All P/Es are not created equal | McKinsey
Analysis of return on capital (ROIC), on the other hand, is usually buried in the Relative valuation should return the same P/S and P/E multiples. less than one 10th of one percent of the difference in price between stocks in the S&P For instance, the retailer Williams-Sonoma has a P/E multiple of about 21, based on The relationship between P/E multiples and growth is basic arithmetic:4 4. capital (ROIC), which is modestly higher than its 10 percent cost of capital. The following examples demonstrate the relationship between multiples and the key value drivers: ROIC and growth. The supporting tables.
Enterprise valuation multiples - a tale of two companies
This dynamic is what leads to high ROIC businesses trading at high PE multiples, even when they don't offer a lot of growth potential. Investors don't get a share of earnings, they get a share of distributable cash.
Since high ROIC businesses generate more distributable cash per dollar of earnings, their earnings are worth more to investors and thus their stocks are assigned higher PE ratios. So we see that PE ratios are driven by both growth and return on invested capital.
In our next post on this topic, we plan to show how high returns on capital persist for much longer periods of time than high growth rates, meaning that while both ROIC and growth generate value, high ROIC has a much more lasting impact. The Gordon model assumes that distributable cash is paid as a dividend, but by redefining D1 to distributable cash directly, we allow the model to generate consistent valuations whether a company uses excess cash generation to pay dividends, buy back stock, pay down debt or buy other companies.
This example ignores the impact of financial leverage. While this is below the market's historical average PE, it is in line with the unlevered multiple. The average company's ability to take on debt at a lower cost than equity reduces their cost of capital r in the Gordon model and increases their PE ratio.
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To the extent the ROIC exceeds the cost of capital, the business creates value, and the faster it grows, the more value it creates. A business that has a ROIC that is less than the cost of capital destroys value, and the faster it grows, the more value it destroys.
A business that creates value commands a higher multiple for a given cost of capital. As to revenue, growth, and margins, improved margins generally translate to improve ROIC— provided the invested capital remains constant—save for reinvestment requirements. Margins must be improved to the point where the ROIC exceeds the cost of capital in order to create value.
Revenue growth is generally not the best way to improve margins except possibly in certain manufacturing situations where fixed costs are high; then again, high, fixed-cost industries bad economics can suffer brutal price competition margin erosionparticularly when overall demand is low. The following examples demonstrate the relationship between multiples and the key value drivers: The supporting tables employ a discounted net EBITDA analysis with a year discrete period and a default to three percent growth thereafter into perpetuity to determine a continuing value.
For the latter calculation, the reinvestment rate is computed using the three percent long-term growth assumption. Our hypothetical example companies are Southwest Widget and Midwest Gadget.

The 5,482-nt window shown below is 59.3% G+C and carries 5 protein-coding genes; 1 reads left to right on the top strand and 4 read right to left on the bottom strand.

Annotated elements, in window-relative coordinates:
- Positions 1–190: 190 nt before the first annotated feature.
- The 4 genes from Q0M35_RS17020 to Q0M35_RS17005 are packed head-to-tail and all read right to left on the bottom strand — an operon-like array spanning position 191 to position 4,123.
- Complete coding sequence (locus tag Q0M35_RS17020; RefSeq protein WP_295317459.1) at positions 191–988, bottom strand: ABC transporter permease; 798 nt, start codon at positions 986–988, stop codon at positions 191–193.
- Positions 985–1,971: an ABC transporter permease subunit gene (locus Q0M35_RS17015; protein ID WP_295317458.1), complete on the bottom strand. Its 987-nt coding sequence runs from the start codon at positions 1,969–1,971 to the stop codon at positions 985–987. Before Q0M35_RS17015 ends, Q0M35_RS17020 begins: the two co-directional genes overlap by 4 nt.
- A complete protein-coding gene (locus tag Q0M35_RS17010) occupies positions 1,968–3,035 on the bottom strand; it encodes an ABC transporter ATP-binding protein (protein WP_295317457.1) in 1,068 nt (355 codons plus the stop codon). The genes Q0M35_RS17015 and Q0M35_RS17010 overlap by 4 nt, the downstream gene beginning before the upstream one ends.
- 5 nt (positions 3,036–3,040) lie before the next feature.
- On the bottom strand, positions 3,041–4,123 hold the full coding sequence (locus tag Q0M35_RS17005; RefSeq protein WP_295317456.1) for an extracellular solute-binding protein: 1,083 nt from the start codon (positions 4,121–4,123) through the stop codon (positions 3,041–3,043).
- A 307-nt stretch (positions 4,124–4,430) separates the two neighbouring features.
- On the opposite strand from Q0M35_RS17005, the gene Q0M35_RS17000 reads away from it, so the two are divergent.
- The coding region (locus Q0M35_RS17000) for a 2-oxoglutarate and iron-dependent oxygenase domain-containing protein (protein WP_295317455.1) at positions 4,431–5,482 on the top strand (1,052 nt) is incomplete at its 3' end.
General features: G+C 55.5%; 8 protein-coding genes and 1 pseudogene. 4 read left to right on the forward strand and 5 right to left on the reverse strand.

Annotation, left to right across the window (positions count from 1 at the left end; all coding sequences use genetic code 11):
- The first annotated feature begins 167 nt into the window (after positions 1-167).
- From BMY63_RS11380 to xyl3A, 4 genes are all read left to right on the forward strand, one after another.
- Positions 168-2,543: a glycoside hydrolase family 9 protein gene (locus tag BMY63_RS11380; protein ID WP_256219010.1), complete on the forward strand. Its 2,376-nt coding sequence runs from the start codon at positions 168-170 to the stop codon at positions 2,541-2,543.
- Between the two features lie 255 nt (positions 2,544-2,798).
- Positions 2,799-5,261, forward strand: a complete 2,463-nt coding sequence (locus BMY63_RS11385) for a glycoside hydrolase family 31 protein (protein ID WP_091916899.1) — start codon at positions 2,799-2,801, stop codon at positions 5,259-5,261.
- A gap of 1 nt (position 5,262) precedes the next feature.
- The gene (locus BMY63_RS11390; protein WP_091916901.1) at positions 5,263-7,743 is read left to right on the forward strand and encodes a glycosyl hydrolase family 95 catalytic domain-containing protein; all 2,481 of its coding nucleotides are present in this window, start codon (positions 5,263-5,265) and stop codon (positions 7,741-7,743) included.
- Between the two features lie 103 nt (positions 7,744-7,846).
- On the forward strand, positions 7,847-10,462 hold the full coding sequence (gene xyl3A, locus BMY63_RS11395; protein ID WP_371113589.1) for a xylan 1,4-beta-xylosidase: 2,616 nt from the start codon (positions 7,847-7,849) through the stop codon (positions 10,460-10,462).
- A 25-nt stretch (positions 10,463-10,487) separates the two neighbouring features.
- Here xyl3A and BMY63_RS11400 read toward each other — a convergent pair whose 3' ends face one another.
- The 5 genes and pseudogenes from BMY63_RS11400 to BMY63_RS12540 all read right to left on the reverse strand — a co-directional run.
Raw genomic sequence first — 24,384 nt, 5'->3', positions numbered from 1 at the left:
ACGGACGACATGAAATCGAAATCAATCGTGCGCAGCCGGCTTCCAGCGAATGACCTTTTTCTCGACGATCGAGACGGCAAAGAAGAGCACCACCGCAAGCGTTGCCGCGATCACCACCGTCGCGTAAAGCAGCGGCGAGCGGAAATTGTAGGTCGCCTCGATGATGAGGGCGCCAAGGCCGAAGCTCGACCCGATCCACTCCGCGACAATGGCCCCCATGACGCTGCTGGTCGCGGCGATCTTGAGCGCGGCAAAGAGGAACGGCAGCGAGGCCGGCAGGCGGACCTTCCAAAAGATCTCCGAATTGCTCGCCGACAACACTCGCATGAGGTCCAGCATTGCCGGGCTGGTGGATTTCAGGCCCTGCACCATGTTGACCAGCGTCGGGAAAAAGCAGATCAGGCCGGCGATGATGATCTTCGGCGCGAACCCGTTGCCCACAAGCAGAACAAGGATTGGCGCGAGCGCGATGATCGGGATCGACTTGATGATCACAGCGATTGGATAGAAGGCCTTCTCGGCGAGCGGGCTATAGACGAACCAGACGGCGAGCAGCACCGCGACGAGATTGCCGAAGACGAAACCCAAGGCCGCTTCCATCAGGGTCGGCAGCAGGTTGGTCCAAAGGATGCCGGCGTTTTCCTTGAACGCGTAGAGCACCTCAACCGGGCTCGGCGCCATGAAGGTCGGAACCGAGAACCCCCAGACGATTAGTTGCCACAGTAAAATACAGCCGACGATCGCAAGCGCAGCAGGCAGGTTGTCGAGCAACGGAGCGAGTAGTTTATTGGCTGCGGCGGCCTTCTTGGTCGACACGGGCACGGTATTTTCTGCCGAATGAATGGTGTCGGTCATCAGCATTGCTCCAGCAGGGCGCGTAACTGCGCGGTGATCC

If the cost of capital for SW is 20 percent remember the five timesthen SW has a value less than the value of its invested capital. The table below illustrates the SW situation: This deal is not going to happen with a 20 percent cost of capital and a 10 percent ROIC. In this case, the multiple is five as shown in the following table.
Enterprise valuation multiples | AMT Training
In a third scenario, assume SW is able to improve its ROIC to 30percent, 10 percent more than the cost of capital, and is able to grow at 15 percent per year. The difference in value is dramatic as indicated below: The multiple under this scenario is 7. High ROIC in high growth situations is the ideal combination for driving value. We put this idea of ROIC, cost of capital and growth together in the next table developed for a 20 percent that five again cost of capital under different growth and ROIC assumptions.
As in the above examples, each scenario runs for 15 years and then defaults to a 3 percent long-term growth rate thereafter. In the first column, the ROIC is less than the cost of capital. Increasing the growth simply destroys value and lowers the multiple even further to a theoretical negative 2.
- All P/Es are not created equal
- ROIC Vs. Growth: What Drives P/E Ratios?
- Return on Invested Capital and Growth: M&A Multiple Drivers
In this situation, the ROIC needs to be fixed before any attempts at growth are undertaken. This scenario is ideal for distressed investors and turnaround types. In the second column, the company is earning the cost of capital; the ROIC and cost of capital are the same at 20 percent.
In this situation, a higher growth rate neither creates nor destroys value; it simply adds more zeros to the absolute numbers.
So here is that magic five multiple appearing in every box, suggesting that many middle market companies valued at a five multiple are expected to earn at the EBITDA level the cost of capital at 20 percent, nothing more, nothing less. Smart sell-side investment bankers armed with the knowledge herein can effectively negotiate up from five, particularly in high-growth situations where the buyer is able to reduce costs through synergies and increase the ROIC.
The real exciting columns are the third and forth columns where the value is driven by an expected ROIC greater than the cost of capital, and the more it grows, the better it gets. These outcomes dramatically demonstrate the power of the primary multiple drivers, ROIC and growth.